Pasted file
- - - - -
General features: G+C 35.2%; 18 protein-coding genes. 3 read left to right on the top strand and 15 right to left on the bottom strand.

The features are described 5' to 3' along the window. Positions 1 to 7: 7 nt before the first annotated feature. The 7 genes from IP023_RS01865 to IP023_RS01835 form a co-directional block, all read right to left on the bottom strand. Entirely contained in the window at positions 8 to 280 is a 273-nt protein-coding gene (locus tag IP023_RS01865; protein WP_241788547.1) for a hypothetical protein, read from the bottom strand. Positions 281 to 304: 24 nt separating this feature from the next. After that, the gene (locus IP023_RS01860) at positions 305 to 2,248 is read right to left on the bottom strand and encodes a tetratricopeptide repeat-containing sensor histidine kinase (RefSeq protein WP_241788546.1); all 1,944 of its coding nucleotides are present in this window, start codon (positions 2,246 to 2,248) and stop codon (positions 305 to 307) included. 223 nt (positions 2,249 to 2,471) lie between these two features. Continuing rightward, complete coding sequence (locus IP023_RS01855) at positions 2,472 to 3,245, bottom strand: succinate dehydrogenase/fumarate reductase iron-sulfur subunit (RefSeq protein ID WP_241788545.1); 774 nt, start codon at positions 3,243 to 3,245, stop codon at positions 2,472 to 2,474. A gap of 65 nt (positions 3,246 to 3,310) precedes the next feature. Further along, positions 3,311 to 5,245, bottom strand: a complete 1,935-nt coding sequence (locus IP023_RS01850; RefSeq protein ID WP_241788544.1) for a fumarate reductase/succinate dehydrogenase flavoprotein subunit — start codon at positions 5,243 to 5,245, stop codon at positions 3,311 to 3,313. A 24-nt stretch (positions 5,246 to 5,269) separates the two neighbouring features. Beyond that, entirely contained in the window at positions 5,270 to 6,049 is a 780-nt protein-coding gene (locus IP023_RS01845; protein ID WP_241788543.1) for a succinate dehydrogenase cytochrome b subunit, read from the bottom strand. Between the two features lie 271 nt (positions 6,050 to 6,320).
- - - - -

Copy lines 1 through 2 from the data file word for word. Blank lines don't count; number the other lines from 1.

General features: G+C 35.2%; 18 protein-coding genes. 3 read left to right on the top strand and 15 right to left on the bottom strand.

The features are described 5' to 3' along the window. Positions 1 to 7: 7 nt before the first annotated feature. The 7 genes from IP023_RS01865 to IP023_RS01835 form a co-directional block, all read right to left on the bottom strand. Entirely contained in the window at positions 8 to 280 is a 273-nt protein-coding gene (locus tag IP023_RS01865; protein WP_241788547.1) for a hypothetical protein, read from the bottom strand. Positions 281 to 304: 24 nt separating this feature from the next. After that, the gene (locus IP023_RS01860) at positions 305 to 2,248 is read right to left on the bottom strand and encodes a tetratricopeptide repeat-containing sensor histidine kinase (RefSeq protein WP_241788546.1); all 1,944 of its coding nucleotides are present in this window, start codon (positions 2,246 to 2,248) and stop codon (positions 305 to 307) included. 223 nt (positions 2,249 to 2,471) lie between these two features. Continuing rightward, complete coding sequence (locus IP023_RS01855) at positions 2,472 to 3,245, bottom strand: succinate dehydrogenase/fumarate reductase iron-sulfur subunit (RefSeq protein ID WP_241788545.1); 774 nt, start codon at positions 3,243 to 3,245, stop codon at positions 2,472 to 2,474. A gap of 65 nt (positions 3,246 to 3,310) precedes the next feature. Further along, positions 3,311 to 5,245, bottom strand: a complete 1,935-nt coding sequence (locus IP023_RS01850; RefSeq protein ID WP_241788544.1) for a fumarate reductase/succinate dehydrogenase flavoprotein subunit — start codon at positions 5,243 to 5,245, stop codon at positions 3,311 to 3,313. A 24-nt stretch (positions 5,246 to 5,269) separates the two neighbouring features. Beyond that, entirely contained in the window at positions 5,270 to 6,049 is a 780-nt protein-coding gene (locus IP023_RS01845; protein ID WP_241788543.1) for a succinate dehydrogenase cytochrome b subunit, read from the bottom strand. Between the two features lie 271 nt (positions 6,050 to 6,320).